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The University of California at Davis and BMW have completed the largest study of electric car owners yet conducted: a project massive in scope, involving 120 families across the country who have put over 1 million miles in their MINI E for an entire year. Their findings? They sure love ‘em.
While it sounds too press-releasy and too good to be true, like Pringles (or hard drugs) electric cars are addictive: once you pop, you can’t stop. Every one of the families surveyed said that they enjoyed their MINI E, a fully-electric version of the Cooper, and that the car met 90% of their daily driving needs. The reason for such positivity? Unless they were draggin’ GTOs or hauling antique Civil War cannons, 71% of families only drove fewer than 40 miles per day. 95% of families drove less than 80. For the idea of an electric car, it seems to fit their commuting needs, though if the impromptu road trip/White Castle run happens, their owners are out of luck.
In addition, 71% of families surveyed said that they are more likely to consider an electric vehicle than a year ago, and 9% said that they were not. 88% of these families are interested in turning this favorable opinion into a cold, hard sale sometime within the next five years.
And to secure their environmental street cred, almost all of the people surveyed believed that the electricity for these cars should come from renewable wind, solar, and hydropower sources, instead of coal. Hey, don’t accuse BMW of not knowing the right buttons to push.
MINI is set to debut a new electric scooter concept at the Paris Auto Show, under the auspices of the MINI E brand. With an integrated electric motor and MINI design cues (like the rear-view mirrors and oval headlamp), the MINI Scooter should provide consumers with a hip alternative to the trendy gasoline scooters populating urban centers, as well as cheaper models from China.
Official details won’t be made public until the scooter’s Paris debut, but expect some innovative packaging and the cachet of the MINI brand to make this offering very attractive to affluent urban types who may have never previously considered two-wheel transportation before.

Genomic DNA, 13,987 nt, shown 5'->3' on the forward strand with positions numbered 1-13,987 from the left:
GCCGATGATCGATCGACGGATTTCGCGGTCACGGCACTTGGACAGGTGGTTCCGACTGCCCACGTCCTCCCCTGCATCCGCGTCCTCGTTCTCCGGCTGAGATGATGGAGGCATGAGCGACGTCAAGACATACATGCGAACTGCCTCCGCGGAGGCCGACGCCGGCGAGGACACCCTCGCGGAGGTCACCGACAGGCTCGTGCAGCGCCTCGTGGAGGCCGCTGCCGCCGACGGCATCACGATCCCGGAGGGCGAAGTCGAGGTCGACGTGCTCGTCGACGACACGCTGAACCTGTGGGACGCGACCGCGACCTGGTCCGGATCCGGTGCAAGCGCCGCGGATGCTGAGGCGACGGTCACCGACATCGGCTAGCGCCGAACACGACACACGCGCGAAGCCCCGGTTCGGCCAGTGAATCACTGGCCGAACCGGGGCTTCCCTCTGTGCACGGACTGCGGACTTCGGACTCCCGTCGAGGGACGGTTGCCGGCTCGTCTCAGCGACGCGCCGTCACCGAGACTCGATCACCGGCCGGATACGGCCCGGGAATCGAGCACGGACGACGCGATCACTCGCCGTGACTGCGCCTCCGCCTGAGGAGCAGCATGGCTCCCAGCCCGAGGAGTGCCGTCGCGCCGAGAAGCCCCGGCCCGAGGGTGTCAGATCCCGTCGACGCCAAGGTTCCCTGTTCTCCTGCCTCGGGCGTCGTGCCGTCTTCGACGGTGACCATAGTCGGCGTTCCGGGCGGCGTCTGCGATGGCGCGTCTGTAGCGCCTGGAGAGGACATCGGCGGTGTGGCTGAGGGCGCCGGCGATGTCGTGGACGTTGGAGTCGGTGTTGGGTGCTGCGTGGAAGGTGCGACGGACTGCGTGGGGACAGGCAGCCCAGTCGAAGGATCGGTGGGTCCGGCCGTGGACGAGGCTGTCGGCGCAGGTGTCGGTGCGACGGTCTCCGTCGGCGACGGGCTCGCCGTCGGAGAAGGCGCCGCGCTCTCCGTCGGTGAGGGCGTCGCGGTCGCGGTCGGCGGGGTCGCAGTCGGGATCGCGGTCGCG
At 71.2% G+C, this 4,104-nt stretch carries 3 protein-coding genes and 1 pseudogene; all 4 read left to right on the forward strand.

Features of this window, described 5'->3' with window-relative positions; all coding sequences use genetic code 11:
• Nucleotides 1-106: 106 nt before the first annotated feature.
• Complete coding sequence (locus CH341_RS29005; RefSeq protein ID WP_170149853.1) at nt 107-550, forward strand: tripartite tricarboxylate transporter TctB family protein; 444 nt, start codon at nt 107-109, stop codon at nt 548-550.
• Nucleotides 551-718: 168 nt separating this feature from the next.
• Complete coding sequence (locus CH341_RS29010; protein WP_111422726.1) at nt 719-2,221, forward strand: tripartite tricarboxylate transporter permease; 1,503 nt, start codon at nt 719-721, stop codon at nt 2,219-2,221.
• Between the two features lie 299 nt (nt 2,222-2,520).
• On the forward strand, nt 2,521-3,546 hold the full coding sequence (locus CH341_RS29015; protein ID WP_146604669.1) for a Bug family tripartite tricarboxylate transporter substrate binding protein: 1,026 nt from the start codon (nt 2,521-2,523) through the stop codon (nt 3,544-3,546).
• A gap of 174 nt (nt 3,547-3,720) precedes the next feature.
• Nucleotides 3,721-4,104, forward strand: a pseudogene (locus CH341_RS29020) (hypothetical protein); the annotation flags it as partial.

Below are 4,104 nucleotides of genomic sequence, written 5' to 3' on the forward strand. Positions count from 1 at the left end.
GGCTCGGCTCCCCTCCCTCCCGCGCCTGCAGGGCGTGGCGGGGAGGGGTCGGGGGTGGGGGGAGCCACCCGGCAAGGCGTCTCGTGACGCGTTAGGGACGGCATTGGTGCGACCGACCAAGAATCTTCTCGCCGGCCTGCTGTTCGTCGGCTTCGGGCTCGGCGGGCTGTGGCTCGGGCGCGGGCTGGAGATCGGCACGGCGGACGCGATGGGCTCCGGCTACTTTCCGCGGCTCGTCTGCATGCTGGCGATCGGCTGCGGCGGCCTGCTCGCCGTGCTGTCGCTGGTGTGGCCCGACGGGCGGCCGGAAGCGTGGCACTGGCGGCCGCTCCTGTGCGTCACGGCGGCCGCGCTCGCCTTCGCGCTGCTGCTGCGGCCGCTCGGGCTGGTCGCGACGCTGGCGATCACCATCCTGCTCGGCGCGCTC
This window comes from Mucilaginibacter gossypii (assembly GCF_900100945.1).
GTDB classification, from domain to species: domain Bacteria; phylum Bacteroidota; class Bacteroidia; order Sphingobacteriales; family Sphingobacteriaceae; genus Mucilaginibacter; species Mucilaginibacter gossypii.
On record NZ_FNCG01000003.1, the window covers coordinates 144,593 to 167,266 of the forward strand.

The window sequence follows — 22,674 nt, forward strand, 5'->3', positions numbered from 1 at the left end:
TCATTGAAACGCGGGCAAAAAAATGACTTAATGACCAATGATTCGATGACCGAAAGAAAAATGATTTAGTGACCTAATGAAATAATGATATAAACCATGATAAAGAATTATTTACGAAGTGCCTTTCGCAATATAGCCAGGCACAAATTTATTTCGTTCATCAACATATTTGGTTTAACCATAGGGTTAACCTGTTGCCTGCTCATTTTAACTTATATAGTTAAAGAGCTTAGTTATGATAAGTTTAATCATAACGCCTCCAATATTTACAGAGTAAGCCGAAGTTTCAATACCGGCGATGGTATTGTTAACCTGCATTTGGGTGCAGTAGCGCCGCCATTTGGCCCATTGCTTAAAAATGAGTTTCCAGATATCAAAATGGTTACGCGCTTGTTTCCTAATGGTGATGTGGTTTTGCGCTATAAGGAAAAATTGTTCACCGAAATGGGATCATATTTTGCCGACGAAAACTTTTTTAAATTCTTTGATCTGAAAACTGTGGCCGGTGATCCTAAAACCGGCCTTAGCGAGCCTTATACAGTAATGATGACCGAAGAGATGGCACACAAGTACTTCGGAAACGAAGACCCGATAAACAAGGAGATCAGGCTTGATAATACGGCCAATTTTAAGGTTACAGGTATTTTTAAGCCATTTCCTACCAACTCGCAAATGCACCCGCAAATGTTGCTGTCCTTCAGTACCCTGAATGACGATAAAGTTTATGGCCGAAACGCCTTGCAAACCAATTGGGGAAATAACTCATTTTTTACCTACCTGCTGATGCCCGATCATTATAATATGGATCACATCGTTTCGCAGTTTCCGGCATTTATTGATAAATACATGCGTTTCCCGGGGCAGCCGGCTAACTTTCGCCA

[Source: Motoring File]
The second day of the MINI Takes The States Tour was a busy one and I’m thrilled to report that I now have a proper camera and no longer have to subject you to pictures taken with my Blackberry. With a drive in an electric MINI and a visit to one of America’s best vintage sports car collections, it was an ideal day for any gearhead.
Hit the jump to see more of Day 2 of the Mini Takes The States Tour
It seems as though the biggest issue facing electric cars isn’t the big bad oil industry, but rather over zealous mileage claims by the manufacturers that build them. As Nissan prepares to launch its new Leaf EV, the company is sticking to its claim that the vehicle will be able to achieve 100 miles on a single charge. That’s more than enough for the daily round-trip commute for the vast majority of Americans, but what happens if the total distance is more like 70 miles? That’s simple: you’ll have a lot of disappointed customers, word will spread and the already shaky enthusiasm about electric cars will suffer a serious blow.
And there’s reason to suspect Nissan’s 100 mile claim might be a little high. That reason is history.
Currently MINI is testing a fleet of electric MINI Es in both the U.S. and Europe, and along with reports of the power depleting much faster when the thermometer drops, the vast majority of drivers aren’t getting anywhere near the manufacturer quoted range. In fact, MINI initially listed the MINI E with a range of 156 miles and later changed that to 100 miles, with most owners seeing just 80 miles on a charge.
Besides, its not like EVs are alone on this issue either, with conventional gasoline engines never seeming to achieve their EPA rated miles per gallon either. And while the problem certainly isn’t exclusive to electric cars, the fact that MINI E owners are only getting half of the original estimated mileage out of their cars doesn’t bode well for the Leaf or Nissan’s claims.